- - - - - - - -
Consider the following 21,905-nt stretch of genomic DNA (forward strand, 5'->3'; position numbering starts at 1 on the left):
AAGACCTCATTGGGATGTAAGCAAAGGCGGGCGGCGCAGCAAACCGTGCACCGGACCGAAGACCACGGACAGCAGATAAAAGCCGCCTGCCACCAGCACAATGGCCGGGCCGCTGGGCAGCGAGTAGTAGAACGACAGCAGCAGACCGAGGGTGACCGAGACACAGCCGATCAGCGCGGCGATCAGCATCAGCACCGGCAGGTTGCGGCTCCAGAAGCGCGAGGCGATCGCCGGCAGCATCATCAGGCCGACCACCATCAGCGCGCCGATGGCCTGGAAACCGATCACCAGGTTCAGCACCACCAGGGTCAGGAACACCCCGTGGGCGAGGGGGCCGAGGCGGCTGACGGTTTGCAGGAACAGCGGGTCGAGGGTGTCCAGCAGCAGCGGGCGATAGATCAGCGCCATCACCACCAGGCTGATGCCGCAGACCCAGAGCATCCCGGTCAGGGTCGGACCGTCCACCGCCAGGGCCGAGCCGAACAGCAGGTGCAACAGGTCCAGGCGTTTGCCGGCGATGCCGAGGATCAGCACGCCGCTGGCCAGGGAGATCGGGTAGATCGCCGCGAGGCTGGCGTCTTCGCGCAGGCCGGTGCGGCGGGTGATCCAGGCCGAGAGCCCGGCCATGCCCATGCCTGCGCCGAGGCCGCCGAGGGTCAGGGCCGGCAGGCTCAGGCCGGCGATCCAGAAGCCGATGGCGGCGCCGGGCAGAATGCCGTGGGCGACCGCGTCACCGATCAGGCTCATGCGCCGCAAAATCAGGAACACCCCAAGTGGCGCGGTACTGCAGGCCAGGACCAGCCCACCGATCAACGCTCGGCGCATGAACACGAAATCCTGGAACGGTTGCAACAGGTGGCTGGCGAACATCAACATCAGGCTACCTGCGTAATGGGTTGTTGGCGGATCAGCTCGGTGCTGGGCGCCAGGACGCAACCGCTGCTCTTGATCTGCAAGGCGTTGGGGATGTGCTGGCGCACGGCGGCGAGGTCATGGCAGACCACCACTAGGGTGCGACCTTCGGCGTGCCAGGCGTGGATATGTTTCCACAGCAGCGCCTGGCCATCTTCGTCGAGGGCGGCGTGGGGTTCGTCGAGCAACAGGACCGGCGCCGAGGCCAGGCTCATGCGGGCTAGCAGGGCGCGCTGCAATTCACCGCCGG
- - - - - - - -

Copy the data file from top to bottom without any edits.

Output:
Consider the following 21,905-nt stretch of genomic DNA (forward strand, 5'->3'; position numbering starts at 1 on the left):
AAGACCTCATTGGGATGTAAGCAAAGGCGGGCGGCGCAGCAAACCGTGCACCGGACCGAAGACCACGGACAGCAGATAAAAGCCGCCTGCCACCAGCACAATGGCCGGGCCGCTGGGCAGCGAGTAGTAGAACGACAGCAGCAGACCGAGGGTGACCGAGACACAGCCGATCAGCGCGGCGATCAGCATCAGCACCGGCAGGTTGCGGCTCCAGAAGCGCGAGGCGATCGCCGGCAGCATCATCAGGCCGACCACCATCAGCGCGCCGATGGCCTGGAAACCGATCACCAGGTTCAGCACCACCAGGGTCAGGAACACCCCGTGGGCGAGGGGGCCGAGGCGGCTGACGGTTTGCAGGAACAGCGGGTCGAGGGTGTCCAGCAGCAGCGGGCGATAGATCAGCGCCATCACCACCAGGCTGATGCCGCAGACCCAGAGCATCCCGGTCAGGGTCGGACCGTCCACCGCCAGGGCCGAGCCGAACAGCAGGTGCAACAGGTCCAGGCGTTTGCCGGCGATGCCGAGGATCAGCACGCCGCTGGCCAGGGAGATCGGGTAGATCGCCGCGAGGCTGGCGTCTTCGCGCAGGCCGGTGCGGCGGGTGATCCAGGCCGAGAGCCCGGCCATGCCCATGCCTGCGCCGAGGCCGCCGAGGGTCAGGGCCGGCAGGCTCAGGCCGGCGATCCAGAAGCCGATGGCGGCGCCGGGCAGAATGCCGTGGGCGACCGCGTCACCGATCAGGCTCATGCGCCGCAAAATCAGGAACACCCCAAGTGGCGCGGTACTGCAGGCCAGGACCAGCCCACCGATCAACGCTCGGCGCATGAACACGAAATCCTGGAACGGTTGCAACAGGTGGCTGGCGAACATCAACATCAGGCTACCTGCGTAATGGGTTGTTGGCGGATCAGCTCGGTGCTGGGCGCCAGGACGCAACCGCTGCTCTTGATCTGCAAGGCGTTGGGGATGTGCTGGCGCACGGCGGCGAGGTCATGGCAGACCACCACTAGGGTGCGACCTTCGGCGTGCCAGGCGTGGATATGTTTCCACAGCAGCGCCTGGCCATCTTCGTCGAGGGCGGCGTGGGGTTCGTCGAGCAACAGGACCGGCGCCGAGGCCAGGCTCATGCGGGCTAGCAGGGCGCGCTGCAATTCACCGCCGG